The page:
Terraf is herself Argentine, but her first introduction to tango occurred like it does for a lot of Argentine ex-pats – far from the southern cone. “While I was in New York studying, I met some tango dancers who took me to a milonga -- a place where people dance tango, something like a disco for tango.” From that first exposure Terraf caught the bug and pursued study of the dance on breaks from school when she was back in Argentina. She’s quick to point out the irony. “I may have studied tango when I went back to Argentina, but I fell in love with it in New York!”
“Tango Lovers” runs on Thursday, March 30 at 8:00 p.m. at the Fillmore at the Jackie Gleason Theater, 1700 Washington Ave., Miami Beach; and 8:00 p.m. on Friday, March 31at the South Miami-Dade Cultural Arts Center, 10950 SW 211 St., Cutler Bay.For tickets at the Fillmore call 800- 653-8000l; for tickets at the South Miami Dade Cultural Arts Center phone: 786-573-5300.
Sean Erwin is a writer and assistant professor of Philosophy at Barry University, with a focus on aesthetics and contemporary french philosophy.
Sean Erwin is an Assistant Professor of Philosophy at Barry University and received his Masters and Doctorate in Philosophy from Vanderbilt. He has presented and published on topics in political philosophy, Italian and French philosophy, and technology and performance studies. He currently serves as the senior editor of the Humanities and Technology Review.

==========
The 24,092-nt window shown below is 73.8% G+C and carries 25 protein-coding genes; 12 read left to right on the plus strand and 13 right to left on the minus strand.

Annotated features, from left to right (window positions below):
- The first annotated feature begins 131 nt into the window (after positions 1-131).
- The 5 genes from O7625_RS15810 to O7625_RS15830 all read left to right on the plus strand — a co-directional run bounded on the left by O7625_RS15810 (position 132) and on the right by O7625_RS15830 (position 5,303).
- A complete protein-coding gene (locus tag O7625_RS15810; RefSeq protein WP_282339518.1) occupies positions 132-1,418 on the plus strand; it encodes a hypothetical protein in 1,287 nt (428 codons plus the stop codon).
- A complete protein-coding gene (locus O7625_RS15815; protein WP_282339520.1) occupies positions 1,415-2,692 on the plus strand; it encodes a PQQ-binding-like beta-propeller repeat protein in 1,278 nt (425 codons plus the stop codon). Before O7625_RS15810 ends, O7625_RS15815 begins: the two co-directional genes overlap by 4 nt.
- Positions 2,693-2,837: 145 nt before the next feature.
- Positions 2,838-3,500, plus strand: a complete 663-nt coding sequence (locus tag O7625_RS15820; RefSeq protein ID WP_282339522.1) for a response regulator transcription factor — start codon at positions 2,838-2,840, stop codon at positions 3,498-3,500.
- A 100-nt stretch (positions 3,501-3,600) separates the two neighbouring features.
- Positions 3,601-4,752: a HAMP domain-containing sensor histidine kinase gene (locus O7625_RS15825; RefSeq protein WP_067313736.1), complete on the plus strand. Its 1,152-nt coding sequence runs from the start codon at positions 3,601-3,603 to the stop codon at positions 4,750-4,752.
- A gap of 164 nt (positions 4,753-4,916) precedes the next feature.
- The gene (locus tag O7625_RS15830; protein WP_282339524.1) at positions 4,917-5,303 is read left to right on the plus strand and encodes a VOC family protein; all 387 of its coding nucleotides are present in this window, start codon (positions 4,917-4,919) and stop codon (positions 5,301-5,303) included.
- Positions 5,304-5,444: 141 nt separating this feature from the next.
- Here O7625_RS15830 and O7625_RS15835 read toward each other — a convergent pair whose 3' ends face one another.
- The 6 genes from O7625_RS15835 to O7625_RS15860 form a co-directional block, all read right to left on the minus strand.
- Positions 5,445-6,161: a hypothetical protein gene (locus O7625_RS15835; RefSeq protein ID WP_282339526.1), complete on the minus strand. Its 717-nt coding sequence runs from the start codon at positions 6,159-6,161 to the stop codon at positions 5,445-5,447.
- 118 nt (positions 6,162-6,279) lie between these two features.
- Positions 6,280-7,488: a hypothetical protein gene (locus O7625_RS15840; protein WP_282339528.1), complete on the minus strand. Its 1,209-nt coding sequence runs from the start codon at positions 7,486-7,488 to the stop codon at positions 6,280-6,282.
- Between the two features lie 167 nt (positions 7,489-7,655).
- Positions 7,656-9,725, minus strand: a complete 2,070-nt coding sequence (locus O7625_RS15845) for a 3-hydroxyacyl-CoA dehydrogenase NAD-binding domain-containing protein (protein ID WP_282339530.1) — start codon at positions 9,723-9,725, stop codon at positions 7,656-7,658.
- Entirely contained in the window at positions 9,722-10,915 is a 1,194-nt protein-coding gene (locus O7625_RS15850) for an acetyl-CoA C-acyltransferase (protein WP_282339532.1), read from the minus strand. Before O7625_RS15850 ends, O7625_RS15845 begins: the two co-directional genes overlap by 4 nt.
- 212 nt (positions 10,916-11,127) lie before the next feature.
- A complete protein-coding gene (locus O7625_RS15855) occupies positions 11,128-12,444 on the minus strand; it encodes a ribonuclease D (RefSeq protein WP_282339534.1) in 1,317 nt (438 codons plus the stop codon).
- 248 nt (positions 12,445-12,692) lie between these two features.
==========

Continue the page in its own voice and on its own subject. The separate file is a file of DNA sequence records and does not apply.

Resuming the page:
Erwin is also a performance critic for Artburst, with performance previews and reviews appearing regularly there and in other South Florida publications. Artburst gives him the platform to critique the aesthetic principles he writes on as a professional philosopher through analysis of the concrete movements embodied by performers.
He is also an accomplished dancer and teacher in the Argentine Tango community. In 2000 he founded and served as editor of the Chicago webzine, Tango Noticias, a specialty dance periodical dedicated to examining Argentine Tango as a set of social practices rooted to the Southern cone’s history, politics, and culture.
Since his move to South Florida, he has both taught philosophy and served as a principal tango instructor for the Miami-based, Shimmy Club, a non-profit program that teaches Argentine Tango to vision-impaired teens. Through his involvement with the program, Erwin has been featured in articles and several news outlets including Univision, Telemundo, NBC News, KPFK Los Angeles, and the Miami Herald. For more information, see erwinsean.com.